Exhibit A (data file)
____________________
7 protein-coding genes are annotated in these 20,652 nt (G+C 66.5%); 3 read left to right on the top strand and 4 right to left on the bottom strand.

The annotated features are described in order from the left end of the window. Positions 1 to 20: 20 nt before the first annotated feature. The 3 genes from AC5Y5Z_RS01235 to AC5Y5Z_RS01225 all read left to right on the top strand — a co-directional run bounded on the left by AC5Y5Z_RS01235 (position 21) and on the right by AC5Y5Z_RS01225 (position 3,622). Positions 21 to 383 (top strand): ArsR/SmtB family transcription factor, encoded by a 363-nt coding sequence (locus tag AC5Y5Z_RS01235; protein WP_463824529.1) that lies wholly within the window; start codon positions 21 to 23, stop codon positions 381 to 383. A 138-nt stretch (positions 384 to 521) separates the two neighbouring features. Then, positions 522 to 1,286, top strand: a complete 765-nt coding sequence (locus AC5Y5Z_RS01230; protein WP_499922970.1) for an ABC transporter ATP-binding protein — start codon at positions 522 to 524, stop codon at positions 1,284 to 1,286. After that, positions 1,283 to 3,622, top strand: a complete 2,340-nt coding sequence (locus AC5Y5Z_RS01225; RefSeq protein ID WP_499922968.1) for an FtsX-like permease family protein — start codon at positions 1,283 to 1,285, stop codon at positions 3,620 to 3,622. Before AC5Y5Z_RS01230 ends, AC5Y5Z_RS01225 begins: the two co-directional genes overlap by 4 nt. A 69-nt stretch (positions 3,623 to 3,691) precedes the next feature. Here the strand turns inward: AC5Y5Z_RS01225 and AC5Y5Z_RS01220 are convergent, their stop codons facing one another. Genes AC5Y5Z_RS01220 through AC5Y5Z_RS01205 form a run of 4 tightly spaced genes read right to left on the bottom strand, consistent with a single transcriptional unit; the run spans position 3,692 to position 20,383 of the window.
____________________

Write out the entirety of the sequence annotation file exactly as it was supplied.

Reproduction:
7 protein-coding genes are annotated in these 20,652 nt (G+C 66.5%); 3 read left to right on the top strand and 4 right to left on the bottom strand.

The annotated features are described in order from the left end of the window. Positions 1 to 20: 20 nt before the first annotated feature. The 3 genes from AC5Y5Z_RS01235 to AC5Y5Z_RS01225 all read left to right on the top strand — a co-directional run bounded on the left by AC5Y5Z_RS01235 (position 21) and on the right by AC5Y5Z_RS01225 (position 3,622). Positions 21 to 383 (top strand): ArsR/SmtB family transcription factor, encoded by a 363-nt coding sequence (locus tag AC5Y5Z_RS01235; protein WP_463824529.1) that lies wholly within the window; start codon positions 21 to 23, stop codon positions 381 to 383. A 138-nt stretch (positions 384 to 521) separates the two neighbouring features. Then, positions 522 to 1,286, top strand: a complete 765-nt coding sequence (locus AC5Y5Z_RS01230; protein WP_499922970.1) for an ABC transporter ATP-binding protein — start codon at positions 522 to 524, stop codon at positions 1,284 to 1,286. After that, positions 1,283 to 3,622, top strand: a complete 2,340-nt coding sequence (locus AC5Y5Z_RS01225; RefSeq protein ID WP_499922968.1) for an FtsX-like permease family protein — start codon at positions 1,283 to 1,285, stop codon at positions 3,620 to 3,622. Before AC5Y5Z_RS01230 ends, AC5Y5Z_RS01225 begins: the two co-directional genes overlap by 4 nt. A 69-nt stretch (positions 3,623 to 3,691) precedes the next feature. Here the strand turns inward: AC5Y5Z_RS01225 and AC5Y5Z_RS01220 are convergent, their stop codons facing one another. Genes AC5Y5Z_RS01220 through AC5Y5Z_RS01205 form a run of 4 tightly spaced genes read right to left on the bottom strand, consistent with a single transcriptional unit; the run spans position 3,692 to position 20,383 of the window.